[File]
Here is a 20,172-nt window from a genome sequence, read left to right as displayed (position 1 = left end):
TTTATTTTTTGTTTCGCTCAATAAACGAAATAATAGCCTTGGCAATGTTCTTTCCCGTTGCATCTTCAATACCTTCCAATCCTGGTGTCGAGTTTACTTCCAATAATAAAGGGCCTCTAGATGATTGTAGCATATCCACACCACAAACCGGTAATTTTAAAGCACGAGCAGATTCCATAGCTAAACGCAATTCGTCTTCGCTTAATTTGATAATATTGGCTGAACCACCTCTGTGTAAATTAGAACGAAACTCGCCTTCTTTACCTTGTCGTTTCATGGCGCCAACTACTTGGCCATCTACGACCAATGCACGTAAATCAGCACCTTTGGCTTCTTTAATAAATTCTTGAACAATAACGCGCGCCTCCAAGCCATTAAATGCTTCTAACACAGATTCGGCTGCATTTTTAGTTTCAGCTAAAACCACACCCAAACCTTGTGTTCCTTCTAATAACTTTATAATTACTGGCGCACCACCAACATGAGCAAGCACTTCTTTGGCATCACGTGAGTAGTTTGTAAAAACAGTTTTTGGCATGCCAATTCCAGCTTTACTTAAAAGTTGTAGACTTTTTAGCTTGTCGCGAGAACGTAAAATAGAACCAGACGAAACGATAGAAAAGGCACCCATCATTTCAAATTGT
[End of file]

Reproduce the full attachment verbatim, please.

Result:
Here is a 20,172-nt window from a genome sequence, read left to right as displayed (position 1 = left end):
TTTATTTTTTGTTTCGCTCAATAAACGAAATAATAGCCTTGGCAATGTTCTTTCCCGTTGCATCTTCAATACCTTCCAATCCTGGTGTCGAGTTTACTTCCAATAATAAAGGGCCTCTAGATGATTGTAGCATATCCACACCACAAACCGGTAATTTTAAAGCACGAGCAGATTCCATAGCTAAACGCAATTCGTCTTCGCTTAATTTGATAATATTGGCTGAACCACCTCTGTGTAAATTAGAACGAAACTCGCCTTCTTTACCTTGTCGTTTCATGGCGCCAACTACTTGGCCATCTACGACCAATGCACGTAAATCAGCACCTTTGGCTTCTTTAATAAATTCTTGAACAATAACGCGCGCCTCCAAGCCATTAAATGCTTCTAACACAGATTCGGCTGCATTTTTAGTTTCAGCTAAAACCACACCCAAACCTTGTGTTCCTTCTAATAACTTTATAATTACTGGCGCACCACCAACATGAGCAAGCACTTCTTTGGCATCACGTGAGTAGTTTGTAAAAACAGTTTTTGGCATGCCAATTCCAGCTTTACTTAAAAGTTGTAGACTTTTTAGCTTGTCGCGAGAACGTAAAATAGAACCAGACGAAACGATAGAAAAGGCACCCATCATTTCAAATTGT